HDYDI: Plan a Great Child Birthday Party

Before we talk party planning, there’s just a few hours left in the awesome Lisa Hendey book giveaway. Entries close at 1pm CST so get on it, y’all!

Last week was all about the parties, wasn’t it? Several of you asked how I did it and below is your 411. And, because I understand that sometimes birthdays aren’t always cupcakes and singing, I wrote a piece for PreemieBabies101 recently about celebrating birthdays for your preemie. With our youngest, my normal jovial birthday demeanor took a hard right turn onto the lane of difficult. Been there, done that.

Wherever you are on the birthday realm, I hope this post helps you enjoy birthdays even more!

1. Pick a theme. Maybe your inspiration comes from walking by Party City’s huge display of helium balloons, from a cartoon on TV, your kids’ toybox or the sale bin at Pier 1 Imports. As a graphic designer I’ve learned that inspiration comes in many forms and in many places. Take a cue from your children. Do they have a favorite toy or word? Is there a shirt they never want to take off for fear the washing machine will eat it? Do they enjoy a sport or after school activity? Those are great jumping off points and can be the start of a great party.

2. Set a date. When my children were very little, we talked to family members about dates they could attend. As my oldest has gotten older, he’s less keen on the grandparents attending. I’m not even 100% sure he wants me there sometimes! However, if there’s someone you really want to attend, make sure the date works for them and you. I will say, however, that occasionally the party planning stars do not align. That is when you have to remember why you’re doing the party:  to celebrate the life of your child. Focus on their best interests and the party will always be a smashing success.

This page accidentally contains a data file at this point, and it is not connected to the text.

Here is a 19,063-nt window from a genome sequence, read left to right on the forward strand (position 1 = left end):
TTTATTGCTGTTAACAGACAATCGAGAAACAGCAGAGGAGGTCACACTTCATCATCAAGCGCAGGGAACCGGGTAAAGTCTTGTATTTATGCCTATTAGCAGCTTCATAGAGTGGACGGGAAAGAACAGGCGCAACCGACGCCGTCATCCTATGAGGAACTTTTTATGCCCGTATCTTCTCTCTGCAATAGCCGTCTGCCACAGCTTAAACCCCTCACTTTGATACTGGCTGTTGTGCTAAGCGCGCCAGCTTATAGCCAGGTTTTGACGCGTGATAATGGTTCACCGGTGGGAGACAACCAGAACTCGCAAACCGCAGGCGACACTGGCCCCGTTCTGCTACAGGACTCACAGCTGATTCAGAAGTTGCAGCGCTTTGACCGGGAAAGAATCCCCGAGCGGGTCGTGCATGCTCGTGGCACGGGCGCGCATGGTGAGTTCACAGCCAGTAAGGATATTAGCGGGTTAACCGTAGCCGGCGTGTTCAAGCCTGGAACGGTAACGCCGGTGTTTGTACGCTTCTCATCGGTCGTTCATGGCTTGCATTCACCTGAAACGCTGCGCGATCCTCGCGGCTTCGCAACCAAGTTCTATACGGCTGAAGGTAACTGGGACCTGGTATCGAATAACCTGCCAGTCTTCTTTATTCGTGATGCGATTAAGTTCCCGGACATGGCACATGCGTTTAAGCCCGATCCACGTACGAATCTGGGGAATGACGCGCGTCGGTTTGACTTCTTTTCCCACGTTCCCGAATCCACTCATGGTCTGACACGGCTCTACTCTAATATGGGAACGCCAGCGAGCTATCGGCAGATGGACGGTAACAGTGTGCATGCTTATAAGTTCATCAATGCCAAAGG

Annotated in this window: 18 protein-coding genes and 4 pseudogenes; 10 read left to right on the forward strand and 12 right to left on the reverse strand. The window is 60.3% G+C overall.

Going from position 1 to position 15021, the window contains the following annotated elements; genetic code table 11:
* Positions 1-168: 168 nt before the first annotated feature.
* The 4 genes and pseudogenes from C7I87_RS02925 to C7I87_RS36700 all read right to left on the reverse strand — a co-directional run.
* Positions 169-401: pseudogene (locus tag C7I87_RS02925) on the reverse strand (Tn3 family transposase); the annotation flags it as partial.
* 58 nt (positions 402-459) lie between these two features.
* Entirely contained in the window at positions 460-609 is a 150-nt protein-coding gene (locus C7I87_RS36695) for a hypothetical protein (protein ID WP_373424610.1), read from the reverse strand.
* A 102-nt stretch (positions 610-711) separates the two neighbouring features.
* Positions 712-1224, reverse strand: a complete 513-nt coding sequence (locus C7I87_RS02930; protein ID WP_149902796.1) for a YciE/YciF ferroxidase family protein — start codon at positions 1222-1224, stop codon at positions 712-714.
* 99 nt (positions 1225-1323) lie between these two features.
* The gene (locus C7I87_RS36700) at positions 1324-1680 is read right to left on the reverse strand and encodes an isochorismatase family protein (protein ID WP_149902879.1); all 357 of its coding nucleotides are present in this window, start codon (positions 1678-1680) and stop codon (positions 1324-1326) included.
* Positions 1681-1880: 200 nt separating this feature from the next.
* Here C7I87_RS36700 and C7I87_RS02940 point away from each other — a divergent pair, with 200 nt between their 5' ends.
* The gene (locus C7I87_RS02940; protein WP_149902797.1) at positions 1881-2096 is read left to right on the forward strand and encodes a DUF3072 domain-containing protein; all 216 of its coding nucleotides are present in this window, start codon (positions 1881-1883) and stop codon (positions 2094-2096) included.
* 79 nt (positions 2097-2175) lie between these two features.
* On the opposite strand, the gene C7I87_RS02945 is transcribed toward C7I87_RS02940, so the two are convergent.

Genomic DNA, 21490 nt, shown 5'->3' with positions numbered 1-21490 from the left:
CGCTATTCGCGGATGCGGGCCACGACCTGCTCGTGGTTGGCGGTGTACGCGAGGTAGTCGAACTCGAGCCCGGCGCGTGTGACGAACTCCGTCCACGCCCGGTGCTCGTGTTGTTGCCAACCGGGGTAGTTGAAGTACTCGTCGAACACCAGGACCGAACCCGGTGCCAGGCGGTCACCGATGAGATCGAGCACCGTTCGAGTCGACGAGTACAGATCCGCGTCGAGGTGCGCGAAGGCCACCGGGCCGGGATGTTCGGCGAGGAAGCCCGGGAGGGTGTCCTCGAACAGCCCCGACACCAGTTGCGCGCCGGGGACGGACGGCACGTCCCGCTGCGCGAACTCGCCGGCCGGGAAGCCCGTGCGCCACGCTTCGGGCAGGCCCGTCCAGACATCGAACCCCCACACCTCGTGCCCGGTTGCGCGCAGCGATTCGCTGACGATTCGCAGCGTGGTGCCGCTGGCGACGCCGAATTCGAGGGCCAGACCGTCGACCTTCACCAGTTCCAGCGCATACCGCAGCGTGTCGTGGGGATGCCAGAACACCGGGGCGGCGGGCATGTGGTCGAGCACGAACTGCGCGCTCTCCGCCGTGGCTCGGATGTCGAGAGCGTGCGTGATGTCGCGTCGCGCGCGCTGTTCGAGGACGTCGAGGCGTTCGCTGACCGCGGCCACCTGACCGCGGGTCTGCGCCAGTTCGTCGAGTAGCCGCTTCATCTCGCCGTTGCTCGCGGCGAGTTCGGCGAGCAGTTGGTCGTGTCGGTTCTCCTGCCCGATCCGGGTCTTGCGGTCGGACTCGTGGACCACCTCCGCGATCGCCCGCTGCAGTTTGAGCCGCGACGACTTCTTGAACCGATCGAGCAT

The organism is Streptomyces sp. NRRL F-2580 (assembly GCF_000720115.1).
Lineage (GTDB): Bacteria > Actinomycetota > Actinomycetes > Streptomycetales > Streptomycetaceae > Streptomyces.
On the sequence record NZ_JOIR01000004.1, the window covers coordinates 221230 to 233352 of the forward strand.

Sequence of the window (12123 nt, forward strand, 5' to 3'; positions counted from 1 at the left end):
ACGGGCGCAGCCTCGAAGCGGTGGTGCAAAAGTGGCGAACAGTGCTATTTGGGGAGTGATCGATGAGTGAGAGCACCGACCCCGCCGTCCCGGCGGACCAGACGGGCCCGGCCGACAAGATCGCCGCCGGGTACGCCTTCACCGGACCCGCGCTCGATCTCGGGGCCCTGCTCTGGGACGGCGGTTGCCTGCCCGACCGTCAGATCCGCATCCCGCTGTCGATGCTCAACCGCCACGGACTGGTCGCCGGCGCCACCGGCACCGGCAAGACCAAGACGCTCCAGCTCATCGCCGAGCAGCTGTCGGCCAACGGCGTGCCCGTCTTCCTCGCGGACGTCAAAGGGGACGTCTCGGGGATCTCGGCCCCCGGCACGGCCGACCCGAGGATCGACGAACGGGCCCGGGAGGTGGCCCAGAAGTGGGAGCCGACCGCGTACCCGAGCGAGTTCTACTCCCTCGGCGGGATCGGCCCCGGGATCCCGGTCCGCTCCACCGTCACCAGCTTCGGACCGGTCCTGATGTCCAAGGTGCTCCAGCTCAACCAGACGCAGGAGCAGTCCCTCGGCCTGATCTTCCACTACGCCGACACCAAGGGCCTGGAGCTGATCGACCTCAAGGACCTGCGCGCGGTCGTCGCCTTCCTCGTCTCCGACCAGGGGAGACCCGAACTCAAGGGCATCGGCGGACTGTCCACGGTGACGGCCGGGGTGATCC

3. Find a place. It only takes a walk through the mall to realize how many places now host birthday parties. We’ve enjoyed them at the fire station, a bowling alley, the movie theatre, a great restaurant and a hunting/fishing store. One year, we even brought the location to us. The majority of our shindigs, though, have taken place right in our own backyard. I am a HUGE fan of at-home birthday parties. No, I’m not particularly a fan of the destruction, the cake crumbs or the wrapping paper decor. I do my best to corral the fun to the backyard and that helps tremendously. If having them at your home isn’t an option, then consider a family member’s home, the park or a community center. Just make sure when you set the date, the place and time you requested are available.

4. Set a budget. Oh, can I say I am not super great at this? With a combined 33 parties under my belt there’s quite a bit of using and reusing items. For some parties, the majority of the budget went to food, others went to activities and still others paid for the entertainment. My best advice is be realistic. Ask yourself:  Will spending the money on X really make a difference or is there another inexpensive way to get the same result for less money? My husband keeps me in check. If you’re wondering, I do not have the same budget for every child. It all depends on our current finances and the birthday theme. Our biggest budget expense is the 10-year-old trip. You can read more about that on my 10-year birthday post.

5. Send out the invites. I’ve done the occasional electronic one, but I’ve mostly stuck to the old-fashioned paper and stamp kind. You know why? Everybody loves to get mail. Kids especially. When my children are older I even have them address the envelopes. You can get super creative with these. Earlier this year, we made lollipops (very fun) and I have something fabulous up my sleeve for the upcoming Harry Potter birthday. Check back in late January for all those details.